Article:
The evidence is against this. This is like a well-reasoned argument for why flight is impossible, made from inside a plane. Let's not look to make excuses for women's incapacity when we're not actually incapable and never were.

(I wouldn't even say that it's tough but women heroically do it anyway; it's easy: oppression gives you unhappiness and unhappiness wishes to be relieved by jokes; oppression makes you pay attention for your own safety and attention catalyzes wit; oppression also gives you bitterness and bitterness provides you with a wide array of suitable targets. And when you know men aren't really listening, you can say almost anything. What is somewhat close to being true is that oppressed groups usually develop a way of joking over the heads of their targets, so you get the popular idea that women's humor is somehow gentler and less cruel than men's. I would say that this perception is a great comedic achievement, the female meta-joke, if you will.)
posted by queenofbithynia at 7:56 AM on September 26, 2015 [4 favorites]


(NOT to suggest that women can somehow only be clever about sexism, or by joking about men. just that within the specific context of oppression's effect on humor, the effects go the other way.)
posted by queenofbithynia at 8:03 AM on September 26, 2015


I'm not crazy about Jo Brand and rarely find her funny. Unfortunately, there are so few females choosing to work in stand-up comedy that makes her stand out as an example of an unfunny woman. It's the same old shtick-- women in an under-represented field have to be standard-bearers for their entire sex. There are what...500? male comics working out there today so if 50 of them aren't funny that means 450 of them are. There are probably under 50 females so one or two bad ones really stand out.

One reason why it is so easy to overlook the funny women of the past is because they were so often doing material about being women in a certain time, space and social strata and often this doesn't translate well in later years. I remember being convulsed by Erma Bombeck in the late 60's because she was talking about being a suburban stay-at home-mom when this was still a relatively new situation. Now a lot of her material comes across as quaint or stale. Rosanne Barr also did absolutely fresh and hilarious material in her early days. She was the first to describe the uterus as a location device ""Honey, where are my glasses?' 'Well let me just turn this on. Beep.. beep...' " and she did it in such a sarcastic way with her Midwest accent that it had me rolling on the floor. Husbands were being cut down to size and she was showing us all the shit that housewives were putting up with, all that emotional labor. If I watched some of her old routine now I doubt it would strike me as funny because these isn't fresh ground anymore.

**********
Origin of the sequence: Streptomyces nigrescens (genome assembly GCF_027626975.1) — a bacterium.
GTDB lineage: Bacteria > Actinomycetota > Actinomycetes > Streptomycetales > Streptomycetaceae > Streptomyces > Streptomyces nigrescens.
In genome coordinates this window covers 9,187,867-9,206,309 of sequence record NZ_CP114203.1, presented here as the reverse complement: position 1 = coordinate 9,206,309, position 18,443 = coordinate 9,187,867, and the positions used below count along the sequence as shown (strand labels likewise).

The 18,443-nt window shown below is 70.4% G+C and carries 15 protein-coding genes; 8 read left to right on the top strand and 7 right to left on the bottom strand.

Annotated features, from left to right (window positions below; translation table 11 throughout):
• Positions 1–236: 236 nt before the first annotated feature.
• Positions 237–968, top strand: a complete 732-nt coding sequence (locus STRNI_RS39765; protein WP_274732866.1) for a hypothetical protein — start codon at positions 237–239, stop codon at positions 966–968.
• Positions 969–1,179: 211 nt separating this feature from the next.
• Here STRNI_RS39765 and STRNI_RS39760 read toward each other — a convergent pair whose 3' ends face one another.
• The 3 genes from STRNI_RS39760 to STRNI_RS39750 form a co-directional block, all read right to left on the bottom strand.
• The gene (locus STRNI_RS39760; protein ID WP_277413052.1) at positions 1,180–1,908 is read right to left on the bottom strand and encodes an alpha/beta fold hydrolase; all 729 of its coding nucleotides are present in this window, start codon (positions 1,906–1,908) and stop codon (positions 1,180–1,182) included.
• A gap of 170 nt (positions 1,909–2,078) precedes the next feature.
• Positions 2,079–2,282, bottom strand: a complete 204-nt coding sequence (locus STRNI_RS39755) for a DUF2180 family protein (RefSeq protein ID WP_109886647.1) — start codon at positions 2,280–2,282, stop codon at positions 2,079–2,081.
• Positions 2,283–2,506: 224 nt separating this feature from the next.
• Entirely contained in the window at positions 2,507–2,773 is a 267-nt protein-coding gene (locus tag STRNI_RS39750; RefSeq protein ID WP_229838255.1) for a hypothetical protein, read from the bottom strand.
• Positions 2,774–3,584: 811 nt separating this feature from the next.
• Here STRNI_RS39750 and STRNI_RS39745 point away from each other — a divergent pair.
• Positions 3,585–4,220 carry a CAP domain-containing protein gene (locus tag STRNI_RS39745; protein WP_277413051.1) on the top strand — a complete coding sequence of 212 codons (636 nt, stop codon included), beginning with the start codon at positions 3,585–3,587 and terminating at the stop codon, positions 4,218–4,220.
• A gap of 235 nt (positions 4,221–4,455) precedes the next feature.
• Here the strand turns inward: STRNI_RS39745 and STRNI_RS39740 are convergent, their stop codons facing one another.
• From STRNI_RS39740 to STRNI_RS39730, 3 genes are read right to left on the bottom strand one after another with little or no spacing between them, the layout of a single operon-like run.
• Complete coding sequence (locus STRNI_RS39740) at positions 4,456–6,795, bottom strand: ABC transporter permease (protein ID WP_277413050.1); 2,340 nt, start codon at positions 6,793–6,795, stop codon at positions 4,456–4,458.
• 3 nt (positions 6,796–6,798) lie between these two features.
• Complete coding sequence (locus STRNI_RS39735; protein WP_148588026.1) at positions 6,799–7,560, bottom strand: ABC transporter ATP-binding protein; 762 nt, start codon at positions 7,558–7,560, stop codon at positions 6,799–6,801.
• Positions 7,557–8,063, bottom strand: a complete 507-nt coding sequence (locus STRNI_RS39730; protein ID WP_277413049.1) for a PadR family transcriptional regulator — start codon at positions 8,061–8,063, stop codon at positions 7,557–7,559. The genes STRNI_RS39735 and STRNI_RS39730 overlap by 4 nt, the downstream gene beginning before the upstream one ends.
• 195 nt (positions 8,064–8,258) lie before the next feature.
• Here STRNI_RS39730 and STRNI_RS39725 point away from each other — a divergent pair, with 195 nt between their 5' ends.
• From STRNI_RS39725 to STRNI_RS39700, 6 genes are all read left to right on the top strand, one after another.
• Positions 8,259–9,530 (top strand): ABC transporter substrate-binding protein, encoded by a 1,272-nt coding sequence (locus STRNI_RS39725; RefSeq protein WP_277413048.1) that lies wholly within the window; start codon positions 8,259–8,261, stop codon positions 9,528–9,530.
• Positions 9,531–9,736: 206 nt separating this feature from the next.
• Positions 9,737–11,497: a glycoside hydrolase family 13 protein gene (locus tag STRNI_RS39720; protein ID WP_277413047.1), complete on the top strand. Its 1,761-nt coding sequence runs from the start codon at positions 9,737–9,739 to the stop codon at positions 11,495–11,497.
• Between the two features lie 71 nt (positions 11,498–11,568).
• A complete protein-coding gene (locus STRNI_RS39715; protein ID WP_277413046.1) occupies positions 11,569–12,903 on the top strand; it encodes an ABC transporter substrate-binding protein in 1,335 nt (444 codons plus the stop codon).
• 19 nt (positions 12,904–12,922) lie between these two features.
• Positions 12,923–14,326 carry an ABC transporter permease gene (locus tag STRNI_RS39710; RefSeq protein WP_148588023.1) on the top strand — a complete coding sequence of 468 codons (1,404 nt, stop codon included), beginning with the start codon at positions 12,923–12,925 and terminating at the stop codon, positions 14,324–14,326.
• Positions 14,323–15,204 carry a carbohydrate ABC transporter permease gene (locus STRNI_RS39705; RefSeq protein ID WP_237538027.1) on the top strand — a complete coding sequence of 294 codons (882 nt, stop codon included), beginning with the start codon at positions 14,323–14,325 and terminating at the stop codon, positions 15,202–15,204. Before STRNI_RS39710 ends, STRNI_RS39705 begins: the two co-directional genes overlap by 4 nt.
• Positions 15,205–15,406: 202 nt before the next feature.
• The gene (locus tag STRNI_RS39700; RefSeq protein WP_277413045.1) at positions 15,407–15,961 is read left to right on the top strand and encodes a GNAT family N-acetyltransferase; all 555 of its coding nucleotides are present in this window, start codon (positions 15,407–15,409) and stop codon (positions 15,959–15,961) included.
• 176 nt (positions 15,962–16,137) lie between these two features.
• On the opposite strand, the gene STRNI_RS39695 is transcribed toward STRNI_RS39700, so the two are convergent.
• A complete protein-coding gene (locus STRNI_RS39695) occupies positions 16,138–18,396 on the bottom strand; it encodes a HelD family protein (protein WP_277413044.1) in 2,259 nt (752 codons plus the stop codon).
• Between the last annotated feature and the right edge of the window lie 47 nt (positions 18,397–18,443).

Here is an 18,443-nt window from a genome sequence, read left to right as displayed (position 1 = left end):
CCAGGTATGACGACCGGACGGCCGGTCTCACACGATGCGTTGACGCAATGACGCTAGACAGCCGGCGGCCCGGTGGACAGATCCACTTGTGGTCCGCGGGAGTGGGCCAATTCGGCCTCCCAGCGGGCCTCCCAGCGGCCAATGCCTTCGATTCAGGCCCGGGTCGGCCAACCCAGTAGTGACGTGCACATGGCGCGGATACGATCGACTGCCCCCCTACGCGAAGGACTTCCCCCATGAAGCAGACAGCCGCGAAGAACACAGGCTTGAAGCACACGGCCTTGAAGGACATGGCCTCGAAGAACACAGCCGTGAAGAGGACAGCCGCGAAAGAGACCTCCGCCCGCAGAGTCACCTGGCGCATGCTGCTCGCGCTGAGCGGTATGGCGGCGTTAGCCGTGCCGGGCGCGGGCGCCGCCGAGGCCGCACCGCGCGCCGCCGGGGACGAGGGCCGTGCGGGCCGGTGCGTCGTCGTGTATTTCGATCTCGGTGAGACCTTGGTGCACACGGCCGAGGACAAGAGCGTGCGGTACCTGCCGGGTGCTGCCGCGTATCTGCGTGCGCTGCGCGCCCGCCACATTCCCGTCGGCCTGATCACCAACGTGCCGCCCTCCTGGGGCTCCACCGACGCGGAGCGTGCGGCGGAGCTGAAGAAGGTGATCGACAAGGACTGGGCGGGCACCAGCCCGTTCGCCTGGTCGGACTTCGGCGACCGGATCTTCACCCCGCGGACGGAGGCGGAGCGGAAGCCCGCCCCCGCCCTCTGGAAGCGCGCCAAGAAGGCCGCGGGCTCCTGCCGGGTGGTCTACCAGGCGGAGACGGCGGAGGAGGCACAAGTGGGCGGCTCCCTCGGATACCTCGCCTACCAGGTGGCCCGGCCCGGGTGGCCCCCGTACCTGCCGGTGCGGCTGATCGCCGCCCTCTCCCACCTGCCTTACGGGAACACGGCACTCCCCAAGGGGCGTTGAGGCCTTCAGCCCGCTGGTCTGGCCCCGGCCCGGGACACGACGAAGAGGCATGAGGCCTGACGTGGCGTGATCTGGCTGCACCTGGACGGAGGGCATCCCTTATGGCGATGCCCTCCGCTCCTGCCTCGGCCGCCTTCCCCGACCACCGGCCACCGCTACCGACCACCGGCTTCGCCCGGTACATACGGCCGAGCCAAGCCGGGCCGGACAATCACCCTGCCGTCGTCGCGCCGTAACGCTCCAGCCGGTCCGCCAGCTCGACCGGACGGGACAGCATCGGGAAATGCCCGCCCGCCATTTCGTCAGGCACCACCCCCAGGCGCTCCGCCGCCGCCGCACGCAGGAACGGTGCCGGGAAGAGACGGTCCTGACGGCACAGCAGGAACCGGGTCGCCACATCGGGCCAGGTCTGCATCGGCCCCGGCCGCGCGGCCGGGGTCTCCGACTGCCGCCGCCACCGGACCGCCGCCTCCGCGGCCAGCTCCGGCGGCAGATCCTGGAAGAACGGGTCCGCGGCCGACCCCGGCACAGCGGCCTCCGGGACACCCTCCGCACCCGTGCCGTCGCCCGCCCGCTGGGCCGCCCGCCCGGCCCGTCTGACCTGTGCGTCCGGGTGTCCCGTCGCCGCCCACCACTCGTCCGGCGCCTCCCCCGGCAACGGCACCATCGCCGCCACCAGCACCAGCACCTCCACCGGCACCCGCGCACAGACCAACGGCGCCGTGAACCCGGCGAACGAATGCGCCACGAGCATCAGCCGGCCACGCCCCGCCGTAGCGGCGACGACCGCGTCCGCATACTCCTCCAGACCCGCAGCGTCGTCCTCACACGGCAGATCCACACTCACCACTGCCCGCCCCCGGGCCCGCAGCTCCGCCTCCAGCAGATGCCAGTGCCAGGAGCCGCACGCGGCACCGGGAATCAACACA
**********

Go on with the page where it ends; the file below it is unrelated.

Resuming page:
Then there is the appearance factor. Beautiful women are sub-consciously trained by The Gaze of Others to be as still as possible; serene, still, and smoldering. When you look at Lucille Ball, you realize she had to sacrifice her beauty queen reputation to become the clown. That is no easy decision. Women can be beautiful or they can be funny. Once you make yourself goofy looking, that image is the one that sticks. The eighties equivalent is Julia Louis-Dreyfus who did some of the best physical comedy of any woman ever. However goofy is rarely sexy to men. I can see that is being why stand-up comic is not an easy career path for women.
posted by Secret Life of Gravy at 9:20 AM on September 26, 2015 [4 favorites]


One reason why it is so easy to overlook the funny women of the past is because they were so often doing material about being women in a certain time, space and social strata and often this doesn't translate well in later years.

Oh yes! Even so, though, that material about being women in a certain time, space, and social stratum often holds up surprisingly well when you view it as, hm, historical comedy. For example, I'm always recommending that people read Alice Duer Miller's Are Women People?, which was published in 1917 and mostly written a few years before that. And yet that has lines like this: